I'll never knock Philly for being grubby ever again. Can you believe these photos were taken inside the city limits? This is Wissahickon Valley Park, the north-west portion of Fairmount Park. If you can ignore the distant hum of air and road traffic and focus instead on the birdsong and wind in the trees, it really does feel like you're out in the middle of nowhere.
One of the trails takes you under the Walnut Lane Bridge, which is pretty awe-inspiring from this vantage.
After leaving the park one day, I walked halfway across it before I realized where I was. This bridge is only a hundred years old, of course, but there's something so majestic about it, like a Roman aqueduct. You're so far below the traffic that it's easy to pretend it hasn't been used in centuries.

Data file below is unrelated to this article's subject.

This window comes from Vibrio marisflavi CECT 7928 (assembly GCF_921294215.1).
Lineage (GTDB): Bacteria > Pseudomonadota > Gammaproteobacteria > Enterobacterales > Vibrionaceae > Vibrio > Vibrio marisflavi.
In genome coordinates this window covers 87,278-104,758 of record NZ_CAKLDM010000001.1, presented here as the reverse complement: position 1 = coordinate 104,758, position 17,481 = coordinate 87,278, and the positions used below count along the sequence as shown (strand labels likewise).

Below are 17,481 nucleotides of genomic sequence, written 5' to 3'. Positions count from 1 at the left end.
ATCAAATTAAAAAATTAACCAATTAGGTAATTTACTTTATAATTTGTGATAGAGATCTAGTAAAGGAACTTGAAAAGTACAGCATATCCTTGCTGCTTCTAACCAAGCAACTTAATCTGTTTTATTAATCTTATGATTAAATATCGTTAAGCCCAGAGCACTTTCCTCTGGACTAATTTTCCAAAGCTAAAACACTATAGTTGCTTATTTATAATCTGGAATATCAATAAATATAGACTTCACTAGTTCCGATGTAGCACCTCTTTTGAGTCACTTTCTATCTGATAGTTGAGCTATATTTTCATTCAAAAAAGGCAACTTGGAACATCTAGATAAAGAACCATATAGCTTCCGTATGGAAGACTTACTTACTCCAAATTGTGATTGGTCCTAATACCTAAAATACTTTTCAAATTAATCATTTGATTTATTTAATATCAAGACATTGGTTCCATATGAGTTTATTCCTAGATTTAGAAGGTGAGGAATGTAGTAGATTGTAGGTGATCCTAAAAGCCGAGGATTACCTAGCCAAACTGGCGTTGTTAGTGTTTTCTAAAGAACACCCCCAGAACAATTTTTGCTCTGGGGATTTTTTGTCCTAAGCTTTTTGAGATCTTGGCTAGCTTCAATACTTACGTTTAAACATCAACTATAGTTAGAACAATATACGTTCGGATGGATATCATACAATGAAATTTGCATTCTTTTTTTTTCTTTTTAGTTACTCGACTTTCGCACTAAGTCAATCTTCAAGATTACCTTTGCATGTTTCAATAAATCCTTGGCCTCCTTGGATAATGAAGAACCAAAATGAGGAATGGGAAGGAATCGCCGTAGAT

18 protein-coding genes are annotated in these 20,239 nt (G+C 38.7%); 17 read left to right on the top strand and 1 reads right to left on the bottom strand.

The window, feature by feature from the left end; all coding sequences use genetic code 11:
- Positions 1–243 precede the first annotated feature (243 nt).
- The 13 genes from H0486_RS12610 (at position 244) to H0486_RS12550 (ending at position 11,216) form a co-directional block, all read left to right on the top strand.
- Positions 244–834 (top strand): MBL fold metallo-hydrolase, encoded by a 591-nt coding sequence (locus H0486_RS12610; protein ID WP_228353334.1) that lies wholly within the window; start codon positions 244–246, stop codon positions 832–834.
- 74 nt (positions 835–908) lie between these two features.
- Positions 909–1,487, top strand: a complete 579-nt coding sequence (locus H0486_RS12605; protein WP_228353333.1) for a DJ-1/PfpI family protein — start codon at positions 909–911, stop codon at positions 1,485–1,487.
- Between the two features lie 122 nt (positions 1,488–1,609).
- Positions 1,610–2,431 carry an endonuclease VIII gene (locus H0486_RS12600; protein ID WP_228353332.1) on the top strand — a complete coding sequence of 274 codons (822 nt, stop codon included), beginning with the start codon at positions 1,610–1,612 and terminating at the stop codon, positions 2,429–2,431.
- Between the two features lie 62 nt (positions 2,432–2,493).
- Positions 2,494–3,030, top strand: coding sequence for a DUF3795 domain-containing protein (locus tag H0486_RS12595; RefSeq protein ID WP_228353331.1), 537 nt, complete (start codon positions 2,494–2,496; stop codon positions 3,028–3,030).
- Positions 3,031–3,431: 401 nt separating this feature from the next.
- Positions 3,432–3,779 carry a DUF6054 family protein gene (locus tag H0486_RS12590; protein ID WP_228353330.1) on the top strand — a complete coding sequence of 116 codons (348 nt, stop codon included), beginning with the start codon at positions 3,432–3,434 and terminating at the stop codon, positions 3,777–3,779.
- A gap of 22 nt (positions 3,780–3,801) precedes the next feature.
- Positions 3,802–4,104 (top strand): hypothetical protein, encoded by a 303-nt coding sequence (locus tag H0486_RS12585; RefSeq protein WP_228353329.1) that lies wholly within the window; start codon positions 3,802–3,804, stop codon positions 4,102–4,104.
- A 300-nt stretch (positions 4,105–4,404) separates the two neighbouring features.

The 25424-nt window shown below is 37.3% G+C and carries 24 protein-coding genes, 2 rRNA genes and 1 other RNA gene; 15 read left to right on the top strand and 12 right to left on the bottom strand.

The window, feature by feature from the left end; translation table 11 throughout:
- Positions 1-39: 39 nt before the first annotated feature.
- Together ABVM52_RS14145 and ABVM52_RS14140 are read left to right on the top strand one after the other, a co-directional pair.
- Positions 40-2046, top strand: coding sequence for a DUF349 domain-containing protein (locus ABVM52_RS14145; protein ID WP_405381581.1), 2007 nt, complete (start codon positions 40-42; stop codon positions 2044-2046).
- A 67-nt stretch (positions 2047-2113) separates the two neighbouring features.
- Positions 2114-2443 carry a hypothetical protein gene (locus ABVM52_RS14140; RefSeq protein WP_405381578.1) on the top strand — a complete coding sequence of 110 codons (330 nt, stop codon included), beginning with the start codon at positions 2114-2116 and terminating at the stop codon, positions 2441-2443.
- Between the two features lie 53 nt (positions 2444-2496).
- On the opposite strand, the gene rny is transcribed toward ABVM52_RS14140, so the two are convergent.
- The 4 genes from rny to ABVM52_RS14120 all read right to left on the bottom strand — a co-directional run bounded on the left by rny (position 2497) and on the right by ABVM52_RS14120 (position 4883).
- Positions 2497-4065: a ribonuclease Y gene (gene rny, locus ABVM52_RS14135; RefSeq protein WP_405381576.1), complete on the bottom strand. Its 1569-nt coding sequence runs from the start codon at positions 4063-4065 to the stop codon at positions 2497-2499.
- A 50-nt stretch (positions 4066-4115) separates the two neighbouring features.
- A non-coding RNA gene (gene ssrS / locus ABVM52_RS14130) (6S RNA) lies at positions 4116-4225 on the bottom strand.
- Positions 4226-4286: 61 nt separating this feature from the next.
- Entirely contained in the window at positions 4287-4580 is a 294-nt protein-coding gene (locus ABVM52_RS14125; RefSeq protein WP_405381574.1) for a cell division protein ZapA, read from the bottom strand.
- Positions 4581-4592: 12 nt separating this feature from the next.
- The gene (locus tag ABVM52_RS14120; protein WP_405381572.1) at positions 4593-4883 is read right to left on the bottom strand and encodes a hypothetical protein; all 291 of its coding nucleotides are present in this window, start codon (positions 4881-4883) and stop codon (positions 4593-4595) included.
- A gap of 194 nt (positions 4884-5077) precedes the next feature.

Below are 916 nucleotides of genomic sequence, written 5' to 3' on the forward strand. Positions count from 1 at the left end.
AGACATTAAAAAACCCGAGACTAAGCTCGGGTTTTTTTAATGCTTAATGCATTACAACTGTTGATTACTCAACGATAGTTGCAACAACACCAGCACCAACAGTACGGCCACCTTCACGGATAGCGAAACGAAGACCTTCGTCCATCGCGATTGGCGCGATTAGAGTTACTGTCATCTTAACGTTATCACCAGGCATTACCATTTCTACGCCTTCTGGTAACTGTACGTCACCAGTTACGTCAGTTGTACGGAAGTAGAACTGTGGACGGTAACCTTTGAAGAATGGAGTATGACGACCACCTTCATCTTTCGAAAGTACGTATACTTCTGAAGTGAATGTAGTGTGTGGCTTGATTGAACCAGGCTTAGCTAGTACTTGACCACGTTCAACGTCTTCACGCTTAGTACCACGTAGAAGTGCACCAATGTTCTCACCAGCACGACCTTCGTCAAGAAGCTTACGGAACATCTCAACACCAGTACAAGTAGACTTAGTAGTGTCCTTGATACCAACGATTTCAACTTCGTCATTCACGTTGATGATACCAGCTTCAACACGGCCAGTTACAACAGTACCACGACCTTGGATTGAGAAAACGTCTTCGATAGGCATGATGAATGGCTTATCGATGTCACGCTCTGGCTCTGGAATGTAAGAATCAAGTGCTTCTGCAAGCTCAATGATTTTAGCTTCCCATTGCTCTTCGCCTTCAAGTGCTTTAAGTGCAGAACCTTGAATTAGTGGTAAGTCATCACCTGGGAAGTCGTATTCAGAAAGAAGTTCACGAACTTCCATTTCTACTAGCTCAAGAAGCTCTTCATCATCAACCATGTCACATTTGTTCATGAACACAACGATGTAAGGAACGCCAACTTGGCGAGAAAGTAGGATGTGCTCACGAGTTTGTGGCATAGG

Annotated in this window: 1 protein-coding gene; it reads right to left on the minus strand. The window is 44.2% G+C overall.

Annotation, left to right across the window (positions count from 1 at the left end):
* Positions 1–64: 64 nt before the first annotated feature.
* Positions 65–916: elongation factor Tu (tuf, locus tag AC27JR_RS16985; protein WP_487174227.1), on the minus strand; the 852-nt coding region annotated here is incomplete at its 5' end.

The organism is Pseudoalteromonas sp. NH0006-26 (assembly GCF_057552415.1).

Following the trail, there's a wooded ridge on one side and, on the other, Wissahickon Creek far below you. At the top of one of those ridges (Mom Rinker's Rock, according to Wikipedia) there's a statue of a man I took to be William Penn, with the word TOLERATION inscribed at the base (also according to Wikipedia: the statue isn't meant to be any Quaker in particular).
You know what this means? Seven years of good luck.